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Difference Between Fundamental Rights and Fundamental Duties

Difference Between Fundamental Rights and Fundamental Duties

In the realm of governance and the rights of citizens, it is essential to understand the Difference between Fundamental Rights and Fundamental Duties. These two components form the bedrock of the Constitution of India, outlining the rights and responsibilities of every individual within the country. While Fundamental Rights protect the liberties and freedoms of citizens, Fundamental Duties emphasize their obligations towards the country and society at large. This article explores the contrasting aspects of these two pillars, shedding light on their significance in shaping a just and responsible society.

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Fundamental Rights and Fundamental Duties Key Differences

Here is a table that provides you with the difference between Fundamental Rights and Fundamental Duties:

Aspect Fundamental Rights Fundamental Duties
Definition Constitutional provisions grant legal entitlements to individuals, ensuring their protection and freedom from arbitrary actions by the state or other citizens. These rights are considered essential for the development of the individual and the protection of their dignity and liberties. Moral and ethical obligations that highlight the responsibilities of citizens towards the nation and society. These duties emphasize the importance of active participation and social consciousness to promote the collective well-being and development of the nation.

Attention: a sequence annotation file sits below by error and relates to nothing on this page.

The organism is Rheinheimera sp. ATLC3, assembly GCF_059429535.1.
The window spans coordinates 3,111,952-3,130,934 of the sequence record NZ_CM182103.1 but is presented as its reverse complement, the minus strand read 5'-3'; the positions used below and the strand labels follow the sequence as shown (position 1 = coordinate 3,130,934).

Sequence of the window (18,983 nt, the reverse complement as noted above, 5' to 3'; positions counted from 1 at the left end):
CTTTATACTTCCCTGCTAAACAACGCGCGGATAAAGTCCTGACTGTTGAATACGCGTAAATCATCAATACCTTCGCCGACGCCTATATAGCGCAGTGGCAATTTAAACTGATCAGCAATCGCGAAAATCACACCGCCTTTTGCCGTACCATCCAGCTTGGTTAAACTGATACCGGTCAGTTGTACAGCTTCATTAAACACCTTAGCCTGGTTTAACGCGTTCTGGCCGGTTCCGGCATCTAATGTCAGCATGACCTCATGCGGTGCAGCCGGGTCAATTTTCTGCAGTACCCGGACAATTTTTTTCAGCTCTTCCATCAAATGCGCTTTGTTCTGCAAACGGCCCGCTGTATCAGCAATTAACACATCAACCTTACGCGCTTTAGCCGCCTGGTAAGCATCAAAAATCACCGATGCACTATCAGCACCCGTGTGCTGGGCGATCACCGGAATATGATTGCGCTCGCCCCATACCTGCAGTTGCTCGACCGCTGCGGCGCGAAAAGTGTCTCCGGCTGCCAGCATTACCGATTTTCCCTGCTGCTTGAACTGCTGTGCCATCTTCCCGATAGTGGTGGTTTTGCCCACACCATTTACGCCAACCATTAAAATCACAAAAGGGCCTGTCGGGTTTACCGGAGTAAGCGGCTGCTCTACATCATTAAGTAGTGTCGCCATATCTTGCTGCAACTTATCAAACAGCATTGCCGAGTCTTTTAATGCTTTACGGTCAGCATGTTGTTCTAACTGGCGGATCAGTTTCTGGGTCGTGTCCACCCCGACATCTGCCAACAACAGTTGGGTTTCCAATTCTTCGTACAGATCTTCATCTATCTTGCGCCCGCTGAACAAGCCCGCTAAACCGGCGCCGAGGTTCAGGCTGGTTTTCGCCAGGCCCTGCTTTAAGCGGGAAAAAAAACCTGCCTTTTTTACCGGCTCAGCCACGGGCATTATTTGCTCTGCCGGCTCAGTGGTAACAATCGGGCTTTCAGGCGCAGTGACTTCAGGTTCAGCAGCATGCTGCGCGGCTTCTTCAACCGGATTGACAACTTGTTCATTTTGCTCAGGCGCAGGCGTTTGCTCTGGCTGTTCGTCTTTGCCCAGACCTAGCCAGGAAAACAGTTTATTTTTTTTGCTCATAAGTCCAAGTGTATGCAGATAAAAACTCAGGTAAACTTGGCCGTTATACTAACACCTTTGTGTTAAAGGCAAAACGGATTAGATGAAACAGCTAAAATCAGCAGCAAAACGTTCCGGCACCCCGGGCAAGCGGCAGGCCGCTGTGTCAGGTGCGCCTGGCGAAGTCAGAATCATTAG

Constitutional Basis Enshrined in Part III (Articles 12 to 35) of the Indian Constitution, establishing them as legally enforceable rights. These rights are justiciable, which means individuals can approach courts to seek redressal if their rights are violated. Enshrined in Part IV-A (Article 51-A) of the Indian Constitution through the 42nd Amendment. While they are an integral part of the Constitution, they are non-justiciable, which means they cannot be directly enforced through courts. They serve as guiding principles for voluntary fulfilment by citizens.
Scope Empower individuals by securing their rights and freedoms. Fundamental Rights guarantee various aspects of life, such as equality before the law, freedom of speech, right to education, right to religion, and protection from discrimination. Emphasize the responsibilities and duties of individuals towards society and the nation. Fundamental Duties cover a wide range of areas, including respect for national symbols, protection of the environment, promoting scientific temper, and contributing to the welfare of others.
Individual Focus Protect and promote the interests of individuals, safeguarding their dignity, equality, and liberty. Stress the role of individuals as responsible and conscientious members of society. Citizens are encouraged to actively participate in activities that contribute to the betterment of the nation and society as a whole.
State’s Obligation The state is obligated to ensure the protection of citizens’ Fundamental Rights and must refrain from violating or curtailing these rights. While the state encourages citizens to fulfil their Fundamental Duties, it does not have a direct role in enforcing them, as they are moral and voluntary in nature. The government may create policies and programs to promote awareness and adherence to these duties.